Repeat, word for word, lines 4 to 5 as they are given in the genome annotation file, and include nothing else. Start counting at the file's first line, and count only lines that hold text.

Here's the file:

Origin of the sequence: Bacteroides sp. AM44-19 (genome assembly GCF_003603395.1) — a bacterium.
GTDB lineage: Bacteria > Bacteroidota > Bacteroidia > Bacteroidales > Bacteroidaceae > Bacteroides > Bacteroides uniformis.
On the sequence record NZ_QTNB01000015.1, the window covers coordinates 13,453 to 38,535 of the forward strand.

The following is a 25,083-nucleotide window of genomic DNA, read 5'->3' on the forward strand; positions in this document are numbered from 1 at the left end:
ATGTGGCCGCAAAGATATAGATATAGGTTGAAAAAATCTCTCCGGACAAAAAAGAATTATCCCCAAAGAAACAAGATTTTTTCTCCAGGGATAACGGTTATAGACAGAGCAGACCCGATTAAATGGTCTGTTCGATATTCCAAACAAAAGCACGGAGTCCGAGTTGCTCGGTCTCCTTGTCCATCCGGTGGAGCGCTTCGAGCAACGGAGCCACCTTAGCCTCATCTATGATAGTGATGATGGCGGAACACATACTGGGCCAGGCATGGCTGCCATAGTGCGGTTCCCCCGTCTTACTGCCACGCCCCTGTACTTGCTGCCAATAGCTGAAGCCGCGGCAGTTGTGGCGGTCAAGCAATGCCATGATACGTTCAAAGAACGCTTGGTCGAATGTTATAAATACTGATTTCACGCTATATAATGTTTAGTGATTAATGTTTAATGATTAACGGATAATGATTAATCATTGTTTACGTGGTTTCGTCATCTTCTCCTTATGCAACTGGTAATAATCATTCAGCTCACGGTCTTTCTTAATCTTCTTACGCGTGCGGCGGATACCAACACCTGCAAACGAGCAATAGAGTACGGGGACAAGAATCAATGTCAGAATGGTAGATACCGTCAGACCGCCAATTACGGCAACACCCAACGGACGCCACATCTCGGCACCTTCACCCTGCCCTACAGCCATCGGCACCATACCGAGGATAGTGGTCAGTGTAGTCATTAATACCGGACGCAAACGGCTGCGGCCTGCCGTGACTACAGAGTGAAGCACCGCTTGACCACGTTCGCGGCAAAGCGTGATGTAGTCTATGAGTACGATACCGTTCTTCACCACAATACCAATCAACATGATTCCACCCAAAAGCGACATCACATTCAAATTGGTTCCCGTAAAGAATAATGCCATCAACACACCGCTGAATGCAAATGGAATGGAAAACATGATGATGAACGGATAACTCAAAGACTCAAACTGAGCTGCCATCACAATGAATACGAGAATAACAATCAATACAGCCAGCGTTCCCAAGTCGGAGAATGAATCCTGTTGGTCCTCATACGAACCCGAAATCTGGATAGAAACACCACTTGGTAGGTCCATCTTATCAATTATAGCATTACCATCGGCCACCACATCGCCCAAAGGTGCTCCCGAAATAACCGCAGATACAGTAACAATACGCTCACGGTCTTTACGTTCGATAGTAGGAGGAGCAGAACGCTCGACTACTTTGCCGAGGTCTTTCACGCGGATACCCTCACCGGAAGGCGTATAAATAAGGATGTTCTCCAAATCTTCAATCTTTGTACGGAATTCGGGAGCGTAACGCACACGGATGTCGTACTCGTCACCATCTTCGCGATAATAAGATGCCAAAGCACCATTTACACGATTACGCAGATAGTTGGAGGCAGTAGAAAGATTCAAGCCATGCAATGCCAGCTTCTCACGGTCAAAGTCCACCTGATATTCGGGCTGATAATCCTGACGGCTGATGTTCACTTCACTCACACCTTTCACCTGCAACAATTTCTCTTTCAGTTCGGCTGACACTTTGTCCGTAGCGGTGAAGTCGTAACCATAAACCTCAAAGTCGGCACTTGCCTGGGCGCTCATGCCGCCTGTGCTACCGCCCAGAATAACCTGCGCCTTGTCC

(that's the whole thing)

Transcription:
The following is a 25,083-nucleotide window of genomic DNA, read 5'->3' on the forward strand; positions in this document are numbered from 1 at the left end:
ATGTGGCCGCAAAGATATAGATATAGGTTGAAAAAATCTCTCCGGACAAAAAAGAATTATCCCCAAAGAAACAAGATTTTTTCTCCAGGGATAACGGTTATAGACAGAGCAGACCCGATTAAATGGTCTGTTCGATATTCCAAACAAAAGCACGGAGTCCGAGTTGCTCGGTCTCCTTGTCCATCCGGTGGAGCGCTTCGAGCAACGGAGCCACCTTAGCCTCATCTATGATAGTGATGATGGCGGAACACATACTGGGCCAGGCATGGCTGCCATAGTGCGGTTCCCCCGTCTTACTGCCACGCCCCTGTACTTGCTGCCAATAGCTGAAGCCGCGGCAGTTGTGGCGGTCAAGCAATGCCATGATACGTTCAAAGAACGCTTGGTCGAATGTTATAAATACTGATTTCACGCTATATAATGTTTAGTGATTAATGTTTAATGATTAACGGATAATGATTAATCATTGTTTACGTGGTTTCGTCATCTTCTCCTTATGCAACTGGTAATAATCATTCAGCTCACGGTCTTTCTTAATCTTCTTACGCGTGCGGCGGATACCAACACCTGCAAACGAGCAATAGAGTACGGGGACAAGAATCAATGTCAGAATGGTAGATACCGTCAGACCGCCAATTACGGCAACACCCAACGGACGCCACATCTCGGCACCTTCACCCTGCCCTACAGCCATCGGCACCATACCGAGGATAGTGGTCAGTGTAGTCATTAATACCGGACGCAAACGGCTGCGGCCTGCCGTGACTACAGAGTGAAGCACCGCTTGACCACGTTCGCGGCAAAGCGTGATGTAGTCTATGAGTACGATACCGTTCTTCACCACAATACCAATCAACATGATTCCACCCAAAAGCGACATCACATTCAAATTGGTTCCCGTAAAGAATAATGCCATCAACACACCGCTGAATGCAAATGGAATGGAAAACATGATGATGAACGGATAACTCAAAGACTCAAACTGAGCTGCCATCACAATGAATACGAGAATAACAATCAATACAGCCAGCGTTCCCAAGTCGGAGAATGAATCCTGTTGGTCCTCATACGAACCCGAAATCTGGATAGAAACACCACTTGGTAGGTCCATCTTATCAATTATAGCATTACCATCGGCCACCACATCGCCCAAAGGTGCTCCCGAAATAACCGCAGATACAGTAACAATACGCTCACGGTCTTTACGTTCGATAGTAGGAGGAGCAGAACGCTCGACTACTTTGCCGAGGTCTTTCACGCGGATACCCTCACCGGAAGGCGTATAAATAAGGATGTTCTCCAAATCTTCAATCTTTGTACGGAATTCGGGAGCGTAACGCACACGGATGTCGTACTCGTCACCATCTTCGCGATAATAAGATGCCAAAGCACCATTTACACGATTACGCAGATAGTTGGAGGCAGTAGAAAGATTCAAGCCATGCAATGCCAGCTTCTCACGGTCAAAGTCCACCTGATATTCGGGCTGATAATCCTGACGGCTGATGTTCACTTCACTCACACCTTTCACCTGCAACAATTTCTCTTTCAGTTCGGCTGACACTTTGTCCGTAGCGGTGAAGTCGTAACCATAAACCTCAAAGTCGGCACTTGCCTGGGCGCTCATGCCGCCTGTGCTACCGCCCAGAATAACCTGCGCCTTGTCC